The man once known as Josef Cardinal Ratzinger of Germany and regarded as the Catholic church’s most brilliant and influential theologian of the late 20th century, who later became Pope Benedict XVI, was laid to rest at the Vatican last week at age 95.
Citing age and diminishing mental agility, he had resigned the papacy in 2013, the first pope to do so voluntarily since Celestine V in 1294,.and thus he died as “pope emeritus” during the reign of his successor, Pope Francis.
Without question Ratzinger the theologian had significant influence on the evolution of the Second Vatican Ecumenical Council, convoked by Pope John XXIII in 1962 and guided to its conclusion by Pope Paul VI in 1965..
The Council crystalized many currents of reform that had long been “in the air,” including the promotion of ecumenical dialogs between the Vatican, the Orthodox, Anglican, Lutheran and other Protestant denominations, and outreach to Judaism, Islam, eastern religions and even non-believers.
Pope John Paul II named Ratzinger Prefect of the Congregation for the Doctrine of the Faith, often known as “the Holy Office.” This made the German cardinal the main arbiter of theological questions and the defender of the faith against heresy. During the Council, Ratzinger had been counted among “the progressives;” in his official role in the Holy Office he made a hard turn toward conservatism.
He considered moral relativism, which meant the denial of any objective truth, as the central problem of the 21st century. Like the great 13th-century theologian Thomas Aquinas, Benedict believed in the essential harmonizing of faith and reason. Both, he argued, came from God, and consequently they could be blended into a marriage.
Stereotypically, mainstream media, and even some Catholic publications, portrayed Benedict XVI as an arch-conservative in faith and morals and his Argentine successor, Jorge Cardinal Bergoglio who as pope took the name “Francis,” as almost “a flaming liberal.”
The contrasting stereotype, however, breaks down. Francis, like Benedict, has stood rock solid against abortion, gay marriage and euthanasia. And also against the ordaining of women to the priesthood. Moreover, the two men developed a close and supportive friendship with both of them living in the Vatican and occasionally dining together and dialoging on the burning issues of church and world. (For an intimate look at their friendship, see the movie “The Two Popes,” directed by Fernando Meirelles.)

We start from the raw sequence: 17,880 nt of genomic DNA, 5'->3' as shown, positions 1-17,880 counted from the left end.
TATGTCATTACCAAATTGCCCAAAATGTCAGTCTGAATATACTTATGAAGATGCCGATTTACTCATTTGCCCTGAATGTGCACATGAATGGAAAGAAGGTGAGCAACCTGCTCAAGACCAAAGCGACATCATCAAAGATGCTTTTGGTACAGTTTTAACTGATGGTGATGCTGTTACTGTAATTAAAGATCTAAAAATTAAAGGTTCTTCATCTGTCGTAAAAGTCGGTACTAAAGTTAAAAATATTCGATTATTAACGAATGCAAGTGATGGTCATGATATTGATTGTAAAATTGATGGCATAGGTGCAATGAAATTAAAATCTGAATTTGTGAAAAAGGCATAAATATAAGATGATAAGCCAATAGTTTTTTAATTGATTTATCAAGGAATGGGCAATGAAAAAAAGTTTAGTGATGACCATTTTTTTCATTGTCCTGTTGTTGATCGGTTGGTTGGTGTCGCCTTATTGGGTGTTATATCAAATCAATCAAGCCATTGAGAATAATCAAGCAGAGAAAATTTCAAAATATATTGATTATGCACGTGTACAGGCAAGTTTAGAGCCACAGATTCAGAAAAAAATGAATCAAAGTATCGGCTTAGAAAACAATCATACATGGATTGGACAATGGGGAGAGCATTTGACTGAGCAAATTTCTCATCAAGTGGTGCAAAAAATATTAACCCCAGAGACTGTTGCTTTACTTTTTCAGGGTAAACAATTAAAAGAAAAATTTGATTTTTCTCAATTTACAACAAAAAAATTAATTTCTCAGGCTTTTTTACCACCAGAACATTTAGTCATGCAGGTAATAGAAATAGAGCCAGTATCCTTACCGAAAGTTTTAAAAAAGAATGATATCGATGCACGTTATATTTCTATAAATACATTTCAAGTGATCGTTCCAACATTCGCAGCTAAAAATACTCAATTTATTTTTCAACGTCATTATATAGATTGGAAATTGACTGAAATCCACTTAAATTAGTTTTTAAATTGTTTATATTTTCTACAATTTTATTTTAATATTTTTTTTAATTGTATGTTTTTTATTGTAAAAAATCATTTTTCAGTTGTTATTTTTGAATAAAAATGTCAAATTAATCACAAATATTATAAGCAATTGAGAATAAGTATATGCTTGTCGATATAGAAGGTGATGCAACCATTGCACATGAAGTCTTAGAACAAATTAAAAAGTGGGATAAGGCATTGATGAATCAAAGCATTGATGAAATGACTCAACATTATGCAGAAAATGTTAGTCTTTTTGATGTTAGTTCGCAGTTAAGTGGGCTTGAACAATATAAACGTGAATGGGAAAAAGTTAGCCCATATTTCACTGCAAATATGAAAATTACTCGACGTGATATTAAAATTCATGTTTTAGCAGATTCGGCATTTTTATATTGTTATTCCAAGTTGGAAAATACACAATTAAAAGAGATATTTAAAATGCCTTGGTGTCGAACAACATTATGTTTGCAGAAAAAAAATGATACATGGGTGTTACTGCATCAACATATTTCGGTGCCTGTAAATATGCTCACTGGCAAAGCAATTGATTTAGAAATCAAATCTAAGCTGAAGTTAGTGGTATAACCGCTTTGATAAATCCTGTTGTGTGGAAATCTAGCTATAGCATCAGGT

Francis’ has displayed a more free-wheeling style: engaging journalists in informal banter, dressing in a simple white cassock and brown shoes, riding in the front passenger seat of a modest Fiat. Benedict seemed to relish the formal trappings of the traditional papacy, wore hand-crafted red shoes and rode in the back seat of a limousine.
Benedict had his own charming side, though. He played piano quite credibly, preferring the classical repertoire of Mozart and Bach, and he loved the cats who lived in the Vatican gardens and often stopped to pet them.
Both popes long championed friendship with Christ as the touchstone of Christian commitment and urged in writing and in preaching conversion of the soul to Christ so that “God may be all in all.”
Each collaborated with their predecessors in the writing of an encyclical. Benedict completed an encyclical begun by John Paul II, “Deus Caritas Est” (God is Love). And Francis completed an encyclical begun by Benedict, “Lumen Fidei” (The Light of Faith), expressing deep gratitude to Benedict for his reflections.
John Patrick Grace covered the Vatican for The Associated Press from 1968 to 1973 during the reign of Pope Paul VI. He writes this column from his home in eastern Cabell County.